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The Impossible Knot -- Getting Marketing & Data to Talk

How leading organizations are solving the seemingly impossible customer data problem.

Tejas Manohar.

Tejas Manohar

February 23, 2023

11 minutes

Two people playing tug of war with a giant knot

Companies are increasingly reliant on digital marketing and sales strategies to grow. These strategies require highly effective data infrastructure. The dominant approaches to providing that infrastructure are ineffective. By thinking laterally and trying a new approach–enabled by data teams and centering on the warehouse–companies are unlocking new growth.

Executives and board members make their way by plane, train, car, and Zoom link to this year's board meeting to ratify the annual plan.

The discussion centers on growth. The plan confidently declares that this is the year to tap new revenue streams online, drive more efficient acquisition in digital channels, and improve repurchase behavior through loyalty marketing.

The plan passes with flying colors, and word passes down to the responsible Marketing team - "85% of your budget is approved. That'll have to do. We'd like a progress report in 90 days".

Teams turn to one another, their trusted consultancies, and vendors - they know what they need to do. The next question is, 'how do we do it?'

This article suggests that there is an insular and 'traditional' way for marketing teams to solve this problem that tends to result in a bad outcome for everyone involved. It also suggests that by thinking laterally and more broadly about how to activate a company's existing resources and teams, the problem can be solved more quickly, effectively, and at a lower cost.

Alexander The Great and the Gordian Knot

The term "Gordian Knot, "often used to describe a complex and seemingly unsolvable problem, can be traced back to a moment in the life of Alexander the Great. According to legend, an incredibly complex knot was used to tie a chariot to a pole outside a palace in the city of Gordium in modern-day Turkey. The knot was said to be tied so intricately that there was no possible way to find where it started or finished, let alone untie it. Given its complexity, the local priest proclaimed that anyone who could one day free the cart from the pole would rule all of Asia.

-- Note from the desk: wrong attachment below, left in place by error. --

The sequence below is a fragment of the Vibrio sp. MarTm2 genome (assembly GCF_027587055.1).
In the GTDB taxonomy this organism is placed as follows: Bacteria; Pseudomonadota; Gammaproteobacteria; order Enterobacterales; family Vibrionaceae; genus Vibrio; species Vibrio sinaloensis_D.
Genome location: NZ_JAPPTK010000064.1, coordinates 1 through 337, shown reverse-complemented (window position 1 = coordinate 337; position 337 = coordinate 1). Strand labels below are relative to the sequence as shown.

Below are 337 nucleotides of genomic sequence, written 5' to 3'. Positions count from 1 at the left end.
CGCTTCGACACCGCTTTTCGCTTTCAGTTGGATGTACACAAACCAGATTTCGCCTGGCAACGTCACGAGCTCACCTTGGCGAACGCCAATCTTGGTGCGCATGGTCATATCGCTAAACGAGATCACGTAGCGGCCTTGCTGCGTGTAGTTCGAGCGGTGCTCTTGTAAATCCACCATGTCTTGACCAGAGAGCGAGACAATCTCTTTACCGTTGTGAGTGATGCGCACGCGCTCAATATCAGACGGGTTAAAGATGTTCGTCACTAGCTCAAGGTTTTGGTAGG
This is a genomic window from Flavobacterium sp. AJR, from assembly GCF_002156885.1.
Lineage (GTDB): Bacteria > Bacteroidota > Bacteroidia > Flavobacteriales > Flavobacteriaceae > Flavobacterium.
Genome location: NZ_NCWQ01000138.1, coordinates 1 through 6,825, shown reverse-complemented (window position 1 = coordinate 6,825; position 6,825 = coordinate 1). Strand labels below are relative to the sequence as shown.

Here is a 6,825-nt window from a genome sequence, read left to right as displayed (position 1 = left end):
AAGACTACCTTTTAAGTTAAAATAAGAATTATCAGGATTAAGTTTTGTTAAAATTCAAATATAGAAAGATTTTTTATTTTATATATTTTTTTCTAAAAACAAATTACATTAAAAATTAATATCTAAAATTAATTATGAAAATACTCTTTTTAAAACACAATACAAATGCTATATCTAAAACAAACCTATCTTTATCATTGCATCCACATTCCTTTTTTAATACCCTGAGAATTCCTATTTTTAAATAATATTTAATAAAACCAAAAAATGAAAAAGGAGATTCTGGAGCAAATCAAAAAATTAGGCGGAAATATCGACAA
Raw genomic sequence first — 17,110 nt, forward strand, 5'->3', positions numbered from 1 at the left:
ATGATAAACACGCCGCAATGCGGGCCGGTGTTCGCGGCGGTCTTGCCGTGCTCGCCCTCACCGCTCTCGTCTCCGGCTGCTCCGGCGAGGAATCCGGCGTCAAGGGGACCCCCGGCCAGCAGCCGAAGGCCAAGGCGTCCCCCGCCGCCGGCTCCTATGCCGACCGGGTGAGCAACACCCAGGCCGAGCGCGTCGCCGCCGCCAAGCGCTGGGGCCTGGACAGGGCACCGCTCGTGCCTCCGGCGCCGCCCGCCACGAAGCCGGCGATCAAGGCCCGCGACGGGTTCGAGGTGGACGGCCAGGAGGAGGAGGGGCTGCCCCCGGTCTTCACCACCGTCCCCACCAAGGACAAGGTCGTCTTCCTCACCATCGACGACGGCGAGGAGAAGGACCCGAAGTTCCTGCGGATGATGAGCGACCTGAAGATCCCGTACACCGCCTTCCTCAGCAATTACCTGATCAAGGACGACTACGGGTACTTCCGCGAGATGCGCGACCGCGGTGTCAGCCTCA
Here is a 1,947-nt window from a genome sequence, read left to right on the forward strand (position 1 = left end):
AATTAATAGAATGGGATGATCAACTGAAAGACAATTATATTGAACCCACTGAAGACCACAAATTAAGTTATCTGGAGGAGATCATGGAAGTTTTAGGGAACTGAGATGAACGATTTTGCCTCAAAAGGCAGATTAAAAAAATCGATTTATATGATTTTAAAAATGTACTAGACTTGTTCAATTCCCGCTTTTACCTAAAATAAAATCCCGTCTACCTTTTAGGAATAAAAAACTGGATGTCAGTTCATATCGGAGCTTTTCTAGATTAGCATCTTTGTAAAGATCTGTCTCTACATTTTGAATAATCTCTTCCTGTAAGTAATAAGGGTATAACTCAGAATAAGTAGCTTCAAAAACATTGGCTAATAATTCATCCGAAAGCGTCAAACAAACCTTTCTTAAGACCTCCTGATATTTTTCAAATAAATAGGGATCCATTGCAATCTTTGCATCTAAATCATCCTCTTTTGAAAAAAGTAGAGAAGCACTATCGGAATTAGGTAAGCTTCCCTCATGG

For years, the wise and the great traveled from all around to solve the puzzle in hopes of claiming the throne. However, one after another, they were defeated and went home disappointed. The puzzle remained unsolved until a young Alexander the Great arrived. Rather than attempting to untie the knot like those before him, Alexander took a different approach - drawing his sword and cutting the knot in half with a single stroke to free the chariot and fulfill the prophecy.

Alexander cutting a knot with a sword

This piece is not meant to be a history lesson or a discussion of knots. Instead, the point is to highlight that a fresh perspective and thinking laterally about a problem can often let you solve something previously intractable without massive innovation or resources.

Customer Data Has Us Tied up in Knots

Today's digital organizations face their own version of the Gordian Knot. Like the knot, the initial goal is deceptively simple. Market the right products, to the right people, at the right price, at the right time. Yet the closer you look, the more complex the knot appears, and the more you tug on it, the tighter it gets.

If a business wants to execute effective digital marketing campaigns, marketers need to be able to find their audience, both in their databases, and across the web. They must understand their audience's past behavior and guess future preferences. They then need to merchandise the right products and offers to those individuals in the appropriate context. And they need to do so profitably.

Meanwhile, the world conspires to make it difficult. Marketers are saddled with incomplete data about their customers. That data is governed by increasingly complex and constantly changing privacy regulations. Customers are continually moving across new and old digital marketing platforms, with tastes or needs that shift rapidly over time. Oh, and also finding ways to deceive and exploit marketers is a multi-billion dollar industry populated with the savviest scammers alive.